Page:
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Allied Farmers retracts Hanover slurs, flags billion share placement

Thursday 6th October 2011 2 Comments

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Penny-dreadful Allied Farmers has retracted its accusations against Hanover Finance in order to settle a $5million dispute and is preparing to issue 977.3 million new shares to its pre-Hanover merger shareholders.

The rural services company, which failed to transform itself into a major lender, has retracted accusations that Hanover behaved inappropriately when Allied took over the Hanover loan portfolio, which proved to be worth far less than investors had been led to believe.

Allied will also pay legal costs for the Hanover, the former finance company headed by Mark Hotchin. Allied Farmers reported a loss of $41 million in the 12 months ended June, slightly less than the $43 million flagged in August, when it published unaudited results.

As a result of the dwindling value of the Hanover and United Finance loan books, Allied Farmers will issue shares to pre-Hanover merger investors who were protected by a provision in case the loan book’s value deteriorated.

The company will issue 390.6 million shares, which falls within existing listing rules, and ask shareholders at next month’s annual meeting to approve the issue of a further 586.8 million.

On top of that issue, Allied Famers will have to convert $12.6 million of listed bonds into equity after failing to reach agreement with its trustee to consider ways around paying out the debt when it matures in November.

The bonds, which pay a coupon of 9.6%, traded at 47.6 cents in the dollar on the NZDX today.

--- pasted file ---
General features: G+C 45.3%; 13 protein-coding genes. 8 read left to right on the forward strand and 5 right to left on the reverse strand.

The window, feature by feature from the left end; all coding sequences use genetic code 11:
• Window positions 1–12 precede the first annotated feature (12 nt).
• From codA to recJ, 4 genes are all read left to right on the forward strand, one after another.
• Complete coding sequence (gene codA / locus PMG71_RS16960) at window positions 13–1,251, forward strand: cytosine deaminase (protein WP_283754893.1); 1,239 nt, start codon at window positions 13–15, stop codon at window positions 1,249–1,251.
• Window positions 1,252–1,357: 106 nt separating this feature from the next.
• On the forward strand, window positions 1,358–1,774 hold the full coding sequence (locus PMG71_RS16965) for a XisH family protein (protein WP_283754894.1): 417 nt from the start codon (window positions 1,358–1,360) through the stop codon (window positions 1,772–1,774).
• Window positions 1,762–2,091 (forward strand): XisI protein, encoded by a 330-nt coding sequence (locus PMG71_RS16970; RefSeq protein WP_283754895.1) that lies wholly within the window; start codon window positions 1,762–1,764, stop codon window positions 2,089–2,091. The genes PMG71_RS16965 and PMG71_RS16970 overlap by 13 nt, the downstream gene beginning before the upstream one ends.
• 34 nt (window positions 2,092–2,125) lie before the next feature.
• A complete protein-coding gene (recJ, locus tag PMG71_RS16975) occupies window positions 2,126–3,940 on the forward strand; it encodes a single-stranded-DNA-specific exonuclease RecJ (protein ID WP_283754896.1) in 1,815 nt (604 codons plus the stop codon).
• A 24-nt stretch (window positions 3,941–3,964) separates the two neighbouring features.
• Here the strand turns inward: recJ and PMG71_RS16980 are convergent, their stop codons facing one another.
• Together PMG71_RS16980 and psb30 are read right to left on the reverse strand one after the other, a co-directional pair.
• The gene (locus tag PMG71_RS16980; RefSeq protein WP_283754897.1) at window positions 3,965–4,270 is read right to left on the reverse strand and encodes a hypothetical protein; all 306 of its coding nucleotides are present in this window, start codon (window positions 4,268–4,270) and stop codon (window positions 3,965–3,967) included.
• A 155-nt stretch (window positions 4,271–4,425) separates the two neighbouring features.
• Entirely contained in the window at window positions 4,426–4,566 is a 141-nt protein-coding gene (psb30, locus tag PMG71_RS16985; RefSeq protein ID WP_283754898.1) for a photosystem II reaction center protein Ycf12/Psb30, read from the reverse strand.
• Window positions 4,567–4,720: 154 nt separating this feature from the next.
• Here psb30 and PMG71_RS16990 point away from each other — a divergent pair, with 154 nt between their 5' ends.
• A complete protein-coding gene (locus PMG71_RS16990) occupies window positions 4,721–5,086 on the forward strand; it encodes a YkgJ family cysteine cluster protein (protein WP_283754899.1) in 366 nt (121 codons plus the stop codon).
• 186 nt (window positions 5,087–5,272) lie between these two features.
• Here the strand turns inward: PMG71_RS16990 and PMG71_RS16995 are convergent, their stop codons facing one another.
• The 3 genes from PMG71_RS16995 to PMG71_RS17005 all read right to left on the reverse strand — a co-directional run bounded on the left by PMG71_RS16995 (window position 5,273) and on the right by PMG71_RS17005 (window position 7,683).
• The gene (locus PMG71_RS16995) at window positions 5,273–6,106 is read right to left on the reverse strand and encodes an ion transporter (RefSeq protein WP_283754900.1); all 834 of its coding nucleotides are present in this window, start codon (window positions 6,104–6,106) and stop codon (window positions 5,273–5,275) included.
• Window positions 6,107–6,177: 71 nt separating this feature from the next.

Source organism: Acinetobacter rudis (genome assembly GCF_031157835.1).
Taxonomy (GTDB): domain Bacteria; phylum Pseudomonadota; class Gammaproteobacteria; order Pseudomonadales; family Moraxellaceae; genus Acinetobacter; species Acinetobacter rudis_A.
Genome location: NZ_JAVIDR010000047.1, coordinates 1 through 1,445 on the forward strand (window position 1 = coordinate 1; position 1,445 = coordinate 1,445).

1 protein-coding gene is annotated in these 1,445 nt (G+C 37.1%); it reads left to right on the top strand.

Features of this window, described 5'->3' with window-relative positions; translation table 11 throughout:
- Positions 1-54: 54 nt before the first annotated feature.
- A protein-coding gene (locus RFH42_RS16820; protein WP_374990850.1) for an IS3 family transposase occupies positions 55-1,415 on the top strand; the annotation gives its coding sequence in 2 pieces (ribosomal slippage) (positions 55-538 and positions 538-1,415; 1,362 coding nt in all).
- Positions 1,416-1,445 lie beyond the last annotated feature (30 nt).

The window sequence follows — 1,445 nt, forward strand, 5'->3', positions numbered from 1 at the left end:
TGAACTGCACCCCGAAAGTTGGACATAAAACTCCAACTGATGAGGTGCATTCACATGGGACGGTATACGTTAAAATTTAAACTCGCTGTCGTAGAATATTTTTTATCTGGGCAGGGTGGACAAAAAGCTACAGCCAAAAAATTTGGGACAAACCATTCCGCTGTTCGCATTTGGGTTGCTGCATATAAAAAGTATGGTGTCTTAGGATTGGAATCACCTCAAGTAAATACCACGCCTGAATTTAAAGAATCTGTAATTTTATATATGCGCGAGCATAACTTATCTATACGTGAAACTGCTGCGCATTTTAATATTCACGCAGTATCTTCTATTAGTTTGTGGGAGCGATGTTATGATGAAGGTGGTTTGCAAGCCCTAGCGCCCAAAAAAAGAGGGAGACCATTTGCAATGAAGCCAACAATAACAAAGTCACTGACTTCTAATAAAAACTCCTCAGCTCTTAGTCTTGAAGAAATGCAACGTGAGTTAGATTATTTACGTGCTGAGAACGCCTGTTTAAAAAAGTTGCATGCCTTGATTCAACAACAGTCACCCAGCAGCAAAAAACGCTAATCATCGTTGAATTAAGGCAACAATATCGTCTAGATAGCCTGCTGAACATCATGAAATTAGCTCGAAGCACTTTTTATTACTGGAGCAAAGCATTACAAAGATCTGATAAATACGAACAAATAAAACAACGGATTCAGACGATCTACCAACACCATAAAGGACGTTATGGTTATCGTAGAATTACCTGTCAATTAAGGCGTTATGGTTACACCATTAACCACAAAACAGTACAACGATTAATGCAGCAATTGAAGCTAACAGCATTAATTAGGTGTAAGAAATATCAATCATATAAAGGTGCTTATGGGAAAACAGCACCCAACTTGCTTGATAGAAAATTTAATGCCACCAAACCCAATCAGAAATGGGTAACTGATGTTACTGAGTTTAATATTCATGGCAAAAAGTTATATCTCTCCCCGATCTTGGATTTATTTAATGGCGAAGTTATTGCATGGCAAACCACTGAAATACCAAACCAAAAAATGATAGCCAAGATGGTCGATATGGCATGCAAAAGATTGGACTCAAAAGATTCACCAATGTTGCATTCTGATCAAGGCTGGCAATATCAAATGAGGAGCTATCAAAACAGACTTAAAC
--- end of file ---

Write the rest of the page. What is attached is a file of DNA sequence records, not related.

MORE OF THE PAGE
Auditor PricewaterhouseCoopers, now known as PwC, tagged the report, saying there were inherent uncertainties the company will be able to meet its obligations to pay $20.7 million owed to failed subsidiary Allied Nationwide Finance Ltd.

The shares rose a tenth of a cent to 0.5 cents in trading today, valuing the company at just $10.2 million.

In December 2009, Allied Farmers issued almost 1 billion shares at 20.69 cents apiece in a debt-for-equity swap with Hanover for its loan books, which pitched a best-case scenario of returning 70 cents in the dollar to Hanover investors.

That meant they controlled about 97% of the company, which had just 37.7 million shares on offer before the merger.

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Comments from our readers

On 6 October 2011 at 2:19 pm mal said:
think they should payout the shares and then buy 20- 1 at current prices . thus increaseing the chances to go forward, As there assets are meant to be written down to about 100mil
On 7 October 2011 at 9:55 am Ivan said:
Is this the worst run company with the most incompetent management in the country. Loughin and Alloway should be racked over the coals for this.....If they can be found,done a runner haven't they.
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